Finding Myself: A Journey to Self-Acceptance

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By Juan Londoño - First-Person Experience

March 11th, 2021 at 6:00 P.M. EST.  


     Growing up in Antioquia, Colombia, empowered me to embark upon a journey to find my identity. I grew up around the beautiful landscapes of the majestic Andes Mountains filled with the white flowers and the cherries from coffee plants. Ciudad Bolívar, a relatively small community where almost everyone's primary source of income is coffee production, allowed me to grow up surrounded by people who care for and help each other. My hometown is very welcoming towards tourists and its people are nice and friendly, yet I always felt insecure and unsure about my place in this world, but I could not decipher why. I knew that something was missing.

     Throughout my childhood, I hid something that I feared was true. My town is very Catholic and the word "gay" meant weird, depraved, and a hell-worthy sin; therefore, I convinced myself I was not that kind of person. As I grew up, my sexuality became more evident and the secret harder to deny. I kept feeling like a stranger who did not belong. I convinced myself that I was only going through a phase and that eventually, I would become like everyone else, "normal."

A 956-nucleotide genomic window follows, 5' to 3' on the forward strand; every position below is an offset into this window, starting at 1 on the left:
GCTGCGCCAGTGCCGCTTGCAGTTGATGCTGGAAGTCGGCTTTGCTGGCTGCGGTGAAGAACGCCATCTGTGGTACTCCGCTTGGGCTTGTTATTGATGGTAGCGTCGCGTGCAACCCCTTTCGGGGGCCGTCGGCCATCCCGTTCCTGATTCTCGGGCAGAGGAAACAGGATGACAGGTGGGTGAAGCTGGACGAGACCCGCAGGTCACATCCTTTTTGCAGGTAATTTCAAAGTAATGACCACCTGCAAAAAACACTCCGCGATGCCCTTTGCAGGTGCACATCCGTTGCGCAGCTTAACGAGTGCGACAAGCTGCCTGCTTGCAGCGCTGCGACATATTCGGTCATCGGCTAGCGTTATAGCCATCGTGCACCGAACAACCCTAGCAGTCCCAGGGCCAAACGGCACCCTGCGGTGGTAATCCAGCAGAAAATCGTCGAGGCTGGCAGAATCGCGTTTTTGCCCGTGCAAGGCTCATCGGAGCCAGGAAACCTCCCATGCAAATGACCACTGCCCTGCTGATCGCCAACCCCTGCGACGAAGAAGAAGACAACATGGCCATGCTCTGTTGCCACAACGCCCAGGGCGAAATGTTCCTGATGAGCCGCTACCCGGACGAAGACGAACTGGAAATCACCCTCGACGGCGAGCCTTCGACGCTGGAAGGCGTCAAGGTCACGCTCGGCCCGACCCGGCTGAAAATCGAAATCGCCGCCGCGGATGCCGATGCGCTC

I was fourteen when my parents got divorced and this brought a multitude of changes in my life. My mom decided to move with my brother and me to Miami for a new beginning. Living in the United States opened my eyes to a different reality where gay people are not ostracized and are unapologetic about their identities. Although I knew I could be my true self, I was still scared of what my family would think of me. It wasn't until I turned sixteen that I accepted who I am. My sexuality was still a secret, but in my mind, I finally understood I no longer aspired to be "normal." 

     I built the courage and decided to share this secret with my mom. I felt uncomfortable and scared of what her reaction might be.  Fortunately, my mom embraced my identity and reassured me nothing would change between us. I developed the fear of rejection where I grew up, but things were different now. I understood that fear was stopping me from enjoying my life and affected my relationship with my family. Also, I realized that my mom's love is unconditional, and no matter who I love, she will always love and support me.

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Juan Londoño

Juan Londoño is a second-year student at MDC. He is currently majoring in psychology. After earning his bachelor's degree, He will attend law school and become an immigration attorney. He plans to work for an organization like the American Civil Liberties Union to provide legal services to immigrants who are victims of discrimination, abuse, and illegal removals, guaranteeing their civil rights. This career will combine his passion for helping others and his desire to transform the United States immigration system.

In his spare time, Juan likes to go to the beach, he finds it relaxing and peaceful. He also enjoys going to the movie theater to watch horror movies.

Juan Londoño

Photo by Gabriela Vilas

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